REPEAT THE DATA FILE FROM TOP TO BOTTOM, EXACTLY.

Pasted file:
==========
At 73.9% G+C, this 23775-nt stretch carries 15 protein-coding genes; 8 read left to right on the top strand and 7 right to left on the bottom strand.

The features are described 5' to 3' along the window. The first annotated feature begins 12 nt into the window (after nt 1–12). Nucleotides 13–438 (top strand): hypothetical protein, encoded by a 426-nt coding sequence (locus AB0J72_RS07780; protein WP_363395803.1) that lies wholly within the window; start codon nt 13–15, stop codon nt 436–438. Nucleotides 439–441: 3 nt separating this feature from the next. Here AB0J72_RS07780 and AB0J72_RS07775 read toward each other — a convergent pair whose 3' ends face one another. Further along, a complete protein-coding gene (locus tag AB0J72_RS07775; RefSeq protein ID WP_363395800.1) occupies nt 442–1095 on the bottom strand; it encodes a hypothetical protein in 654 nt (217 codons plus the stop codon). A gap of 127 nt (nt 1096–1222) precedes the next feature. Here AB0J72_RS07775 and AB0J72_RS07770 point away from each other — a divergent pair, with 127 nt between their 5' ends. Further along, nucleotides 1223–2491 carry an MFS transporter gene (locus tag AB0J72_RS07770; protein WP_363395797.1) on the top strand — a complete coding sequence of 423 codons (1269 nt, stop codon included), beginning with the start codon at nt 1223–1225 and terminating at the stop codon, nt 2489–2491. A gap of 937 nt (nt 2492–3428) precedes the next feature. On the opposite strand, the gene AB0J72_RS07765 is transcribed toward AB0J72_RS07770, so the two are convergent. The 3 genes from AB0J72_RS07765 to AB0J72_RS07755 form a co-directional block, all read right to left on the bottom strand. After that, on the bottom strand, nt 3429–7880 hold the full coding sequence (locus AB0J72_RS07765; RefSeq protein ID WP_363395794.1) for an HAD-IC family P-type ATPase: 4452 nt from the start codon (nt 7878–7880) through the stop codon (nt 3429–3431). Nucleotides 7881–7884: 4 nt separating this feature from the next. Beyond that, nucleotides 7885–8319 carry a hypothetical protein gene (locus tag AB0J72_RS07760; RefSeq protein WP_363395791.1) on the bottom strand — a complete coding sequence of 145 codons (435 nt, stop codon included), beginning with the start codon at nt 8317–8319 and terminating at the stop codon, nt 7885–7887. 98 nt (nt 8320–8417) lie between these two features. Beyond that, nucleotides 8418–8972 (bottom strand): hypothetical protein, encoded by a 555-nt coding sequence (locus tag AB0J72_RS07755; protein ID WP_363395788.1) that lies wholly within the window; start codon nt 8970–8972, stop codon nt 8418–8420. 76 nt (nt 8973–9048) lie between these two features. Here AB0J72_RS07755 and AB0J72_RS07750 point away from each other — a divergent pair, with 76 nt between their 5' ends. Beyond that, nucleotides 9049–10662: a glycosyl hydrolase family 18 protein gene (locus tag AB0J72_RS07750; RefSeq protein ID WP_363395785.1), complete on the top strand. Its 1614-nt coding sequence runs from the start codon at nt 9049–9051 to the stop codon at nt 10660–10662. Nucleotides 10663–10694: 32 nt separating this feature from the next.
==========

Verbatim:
At 73.9% G+C, this 23775-nt stretch carries 15 protein-coding genes; 8 read left to right on the top strand and 7 right to left on the bottom strand.

The features are described 5' to 3' along the window. The first annotated feature begins 12 nt into the window (after nt 1–12). Nucleotides 13–438 (top strand): hypothetical protein, encoded by a 426-nt coding sequence (locus AB0J72_RS07780; protein WP_363395803.1) that lies wholly within the window; start codon nt 13–15, stop codon nt 436–438. Nucleotides 439–441: 3 nt separating this feature from the next. Here AB0J72_RS07780 and AB0J72_RS07775 read toward each other — a convergent pair whose 3' ends face one another. Further along, a complete protein-coding gene (locus tag AB0J72_RS07775; RefSeq protein ID WP_363395800.1) occupies nt 442–1095 on the bottom strand; it encodes a hypothetical protein in 654 nt (217 codons plus the stop codon). A gap of 127 nt (nt 1096–1222) precedes the next feature. Here AB0J72_RS07775 and AB0J72_RS07770 point away from each other — a divergent pair, with 127 nt between their 5' ends. Further along, nucleotides 1223–2491 carry an MFS transporter gene (locus tag AB0J72_RS07770; protein WP_363395797.1) on the top strand — a complete coding sequence of 423 codons (1269 nt, stop codon included), beginning with the start codon at nt 1223–1225 and terminating at the stop codon, nt 2489–2491. A gap of 937 nt (nt 2492–3428) precedes the next feature. On the opposite strand, the gene AB0J72_RS07765 is transcribed toward AB0J72_RS07770, so the two are convergent. The 3 genes from AB0J72_RS07765 to AB0J72_RS07755 form a co-directional block, all read right to left on the bottom strand. After that, on the bottom strand, nt 3429–7880 hold the full coding sequence (locus AB0J72_RS07765; RefSeq protein ID WP_363395794.1) for an HAD-IC family P-type ATPase: 4452 nt from the start codon (nt 7878–7880) through the stop codon (nt 3429–3431). Nucleotides 7881–7884: 4 nt separating this feature from the next. Beyond that, nucleotides 7885–8319 carry a hypothetical protein gene (locus tag AB0J72_RS07760; RefSeq protein WP_363395791.1) on the bottom strand — a complete coding sequence of 145 codons (435 nt, stop codon included), beginning with the start codon at nt 8317–8319 and terminating at the stop codon, nt 7885–7887. 98 nt (nt 8320–8417) lie between these two features. Beyond that, nucleotides 8418–8972 (bottom strand): hypothetical protein, encoded by a 555-nt coding sequence (locus tag AB0J72_RS07755; protein ID WP_363395788.1) that lies wholly within the window; start codon nt 8970–8972, stop codon nt 8418–8420. 76 nt (nt 8973–9048) lie between these two features. Here AB0J72_RS07755 and AB0J72_RS07750 point away from each other — a divergent pair, with 76 nt between their 5' ends. Beyond that, nucleotides 9049–10662: a glycosyl hydrolase family 18 protein gene (locus tag AB0J72_RS07750; RefSeq protein ID WP_363395785.1), complete on the top strand. Its 1614-nt coding sequence runs from the start codon at nt 9049–9051 to the stop codon at nt 10660–10662. Nucleotides 10663–10694: 32 nt separating this feature from the next.